Tuesday, February 14, 2012

If you clear it, will they come?

In last Sunday's paper, the Journal Sentinel editorial board says that "the best argument" for investing $35 million to clean up the (almost) "post-apocalyptic" Tower automotive site is that the private sector won't do it.

With all respect, that's not any type of argument for doing it. If the private sector would do it, there would be no need to even think about using tax dollars.  It is, at best, a necessary condition for consideration of the city's plan, but it's hardly sufficient.

Here is what is missing.

Why won't the private sector do it?

After all, $ 35 million is hardly beyond the capacity of private financiers. Ironically, the editorial board hits the nail on the head when it admits that it would "like to have a better idea of how this development fits into a comprehensive economic development strategy for Milwaukee" and that it remains to be seen " how to persuade businesses that returning to Milwaukee's central city is a good move."

This is a little like saying that my budget for next year is complete. Now I just have to figure out how to get some money.

Of course, neither the paper nor the city want to say that there is nothing that can be done to re-vitalize a huge expanse of land that looks like the set for "Escape from New York." Certainly, we can - we must - do something that can help. But wishing it were so does not make it so.  It's not as if there are no reasons to think that the area might not be an appropriate site for economic development, but the City's current plan passes a distressing resemblance to an episode of South Park.

Of course, I'm having fun and it may be that the project turns out to be the right thing. In fact, I sincerely hope it does. There may well be circumstances in which private money turns out to be necessary to unlock development and, while I think those circumstances are wildly overstated both by public officials and developers hankering for taxpayer largesse, it is possible that this is one of them.

But what planners hope will turn out to be another Menomonee Valley could end up as a second Park East corridor.

Would it be better to wait until there are some committed users for the site rather than clearing it on spec. the result may be a long, slow process of attracting small and marginal users. Perhaps that's the best use of the money. But shouldn't that possibility - perhaps even that likelihood - be acknowledged?


Anonymous said...

When A.O. Smith sold to Tower Automotive in the purchase Agreement Smith Set aside a 50 million bond for future cleanup costs. Being a former employee of both companies I brought this to the attention of city officials and they did not know anything about this. Evidently when the city officials looked into this the bond had already expired.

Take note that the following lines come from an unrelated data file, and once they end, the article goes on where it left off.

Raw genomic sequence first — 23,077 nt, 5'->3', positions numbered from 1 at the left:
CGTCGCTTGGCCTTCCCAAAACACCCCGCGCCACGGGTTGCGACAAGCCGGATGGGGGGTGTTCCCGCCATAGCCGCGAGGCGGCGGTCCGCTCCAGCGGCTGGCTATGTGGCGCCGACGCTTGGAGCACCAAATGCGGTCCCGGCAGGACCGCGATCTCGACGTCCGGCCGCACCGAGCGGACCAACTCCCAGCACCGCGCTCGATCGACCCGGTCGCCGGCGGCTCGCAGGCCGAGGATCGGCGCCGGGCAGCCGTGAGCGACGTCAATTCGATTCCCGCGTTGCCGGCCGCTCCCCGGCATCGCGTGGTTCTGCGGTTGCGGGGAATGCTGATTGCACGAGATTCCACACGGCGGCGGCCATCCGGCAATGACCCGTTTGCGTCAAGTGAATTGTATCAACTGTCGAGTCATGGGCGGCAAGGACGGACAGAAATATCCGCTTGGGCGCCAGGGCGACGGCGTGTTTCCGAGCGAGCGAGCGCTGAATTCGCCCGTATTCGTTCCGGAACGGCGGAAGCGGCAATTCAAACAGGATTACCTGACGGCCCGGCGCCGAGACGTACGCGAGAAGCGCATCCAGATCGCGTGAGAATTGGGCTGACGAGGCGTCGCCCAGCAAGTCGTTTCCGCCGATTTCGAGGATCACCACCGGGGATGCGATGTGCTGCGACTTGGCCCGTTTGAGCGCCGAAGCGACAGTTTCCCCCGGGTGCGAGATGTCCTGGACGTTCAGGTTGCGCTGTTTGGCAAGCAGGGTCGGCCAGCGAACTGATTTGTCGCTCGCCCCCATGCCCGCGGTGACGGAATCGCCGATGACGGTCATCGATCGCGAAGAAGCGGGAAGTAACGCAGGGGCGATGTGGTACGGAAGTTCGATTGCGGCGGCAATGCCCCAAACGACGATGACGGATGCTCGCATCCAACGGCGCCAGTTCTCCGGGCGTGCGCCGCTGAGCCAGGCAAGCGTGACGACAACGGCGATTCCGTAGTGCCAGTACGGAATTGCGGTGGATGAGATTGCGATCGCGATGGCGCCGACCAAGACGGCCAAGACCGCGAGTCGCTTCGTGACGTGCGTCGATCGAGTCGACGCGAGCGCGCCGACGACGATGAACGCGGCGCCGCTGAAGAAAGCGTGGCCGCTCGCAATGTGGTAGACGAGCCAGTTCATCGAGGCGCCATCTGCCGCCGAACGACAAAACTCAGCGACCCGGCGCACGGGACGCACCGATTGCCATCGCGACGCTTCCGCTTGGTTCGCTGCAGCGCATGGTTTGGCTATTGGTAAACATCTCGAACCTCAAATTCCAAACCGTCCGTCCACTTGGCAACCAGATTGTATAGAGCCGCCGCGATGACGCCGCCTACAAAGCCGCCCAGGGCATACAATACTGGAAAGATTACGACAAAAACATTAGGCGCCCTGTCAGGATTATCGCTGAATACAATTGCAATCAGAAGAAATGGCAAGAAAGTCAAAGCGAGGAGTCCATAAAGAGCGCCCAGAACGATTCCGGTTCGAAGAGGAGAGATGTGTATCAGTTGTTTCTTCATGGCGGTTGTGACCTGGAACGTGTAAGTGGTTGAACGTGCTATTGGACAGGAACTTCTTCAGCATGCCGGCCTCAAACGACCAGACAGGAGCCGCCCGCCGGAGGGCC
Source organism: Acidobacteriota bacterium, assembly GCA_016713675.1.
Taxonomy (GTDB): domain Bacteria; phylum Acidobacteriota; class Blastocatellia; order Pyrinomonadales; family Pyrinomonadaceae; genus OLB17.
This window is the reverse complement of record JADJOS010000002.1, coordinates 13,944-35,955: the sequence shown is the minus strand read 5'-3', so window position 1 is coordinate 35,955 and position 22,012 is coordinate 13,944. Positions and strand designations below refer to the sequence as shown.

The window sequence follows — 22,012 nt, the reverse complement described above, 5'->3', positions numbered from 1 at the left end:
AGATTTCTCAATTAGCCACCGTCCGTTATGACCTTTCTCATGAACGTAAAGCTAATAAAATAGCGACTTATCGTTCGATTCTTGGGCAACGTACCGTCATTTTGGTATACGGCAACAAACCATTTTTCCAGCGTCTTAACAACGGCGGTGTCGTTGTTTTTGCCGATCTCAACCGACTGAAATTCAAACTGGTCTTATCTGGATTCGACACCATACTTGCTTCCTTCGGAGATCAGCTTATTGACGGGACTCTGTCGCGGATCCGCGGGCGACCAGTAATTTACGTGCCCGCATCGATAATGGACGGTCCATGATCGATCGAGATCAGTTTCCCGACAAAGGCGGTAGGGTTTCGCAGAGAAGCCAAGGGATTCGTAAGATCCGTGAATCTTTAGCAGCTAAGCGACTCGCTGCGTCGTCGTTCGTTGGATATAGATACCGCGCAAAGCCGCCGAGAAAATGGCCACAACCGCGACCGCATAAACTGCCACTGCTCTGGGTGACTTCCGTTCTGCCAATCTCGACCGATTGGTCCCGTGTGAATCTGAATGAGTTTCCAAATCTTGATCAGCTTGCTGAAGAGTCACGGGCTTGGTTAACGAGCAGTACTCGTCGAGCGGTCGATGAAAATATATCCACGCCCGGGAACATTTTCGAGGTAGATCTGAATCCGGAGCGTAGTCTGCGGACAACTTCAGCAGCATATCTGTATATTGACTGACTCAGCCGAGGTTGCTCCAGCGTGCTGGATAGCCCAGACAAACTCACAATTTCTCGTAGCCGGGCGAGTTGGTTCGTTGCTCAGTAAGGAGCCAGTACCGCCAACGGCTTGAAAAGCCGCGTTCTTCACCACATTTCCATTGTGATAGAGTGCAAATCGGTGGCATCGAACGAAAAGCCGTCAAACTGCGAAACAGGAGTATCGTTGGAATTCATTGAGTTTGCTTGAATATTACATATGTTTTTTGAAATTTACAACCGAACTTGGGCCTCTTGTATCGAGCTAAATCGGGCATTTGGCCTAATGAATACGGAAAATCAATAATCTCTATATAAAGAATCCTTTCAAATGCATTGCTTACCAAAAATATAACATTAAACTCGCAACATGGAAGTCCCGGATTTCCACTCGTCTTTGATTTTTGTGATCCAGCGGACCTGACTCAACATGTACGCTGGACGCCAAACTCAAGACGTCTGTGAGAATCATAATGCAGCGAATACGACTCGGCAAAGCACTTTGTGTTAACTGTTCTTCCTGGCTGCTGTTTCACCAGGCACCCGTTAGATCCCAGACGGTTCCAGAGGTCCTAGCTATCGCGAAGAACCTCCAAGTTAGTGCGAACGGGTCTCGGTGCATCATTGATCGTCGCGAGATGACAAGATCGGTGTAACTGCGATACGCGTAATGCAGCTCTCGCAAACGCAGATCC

Like any other former industrial site the city uses grants to cleanup and the former owners in my opinion get off the hook for the expensive remediation costs.

Rick Esenberg said...

There are certainly ways to sue for cleanup costs, but that's not really my area. If they can, they should.

George Mitchell said...

Anon cites a 50m bond that has "expired."

That is a startling assertion. More details would help us understand whether this was a huge missed opportunity or not, along with who dropped the ball.

Anonymous said...


In connection with the acquisition of APC, A.O. Smith agreed, subject to certain
limitations, to indemnify the Company for environmental matters relating to APC
arising from events occurring, or conditions arising, prior to the closing date
of the acquisition of APC. This indemnification obligation applies to claims to
the extent exceeding $250,000 submitted by the Company within three years of the
acquisition date. To the extent that such claims exceed $5.0 million in the
aggregate, A.O. Smith will indemnify 70% of such losses, up to A.O. Smith's
maximum $75.0 million indemnification obligation under the purchase agreement.
In addition, A.O. Smith has agreed to retain certain environmental liabilities
for, among other things, offsite disposal of hazardous substances prior to the
acquisition of APC.

Anonymous said...

That doesn't look like a bond but a fairly normal indemnity provision in a purchase agreement. It is not money available to the government for clean up but is an agreement of one to indemnify the other if the other incurred costs associated with the indemnity events such as an EPA or wdnr suit requiring cleanup.

George Mitchell said...

Anon 8:24 suggests that the indemnification or bond or whatever is no longer relevant. Who owns the land now? The city? Did it acquire the land without seeking indemnification? That is, did the city get snookered?

Anonymous said...

Just think of it as a back payment to these fine companies (see Menomonie Falls/Kohl's for ) that nowadays receive their handouts upfront to do business in our towns. The same governments' offering tax breaks in exchange for moving to town shouldn't have a problem with paying to clean up after them during their insolvent years.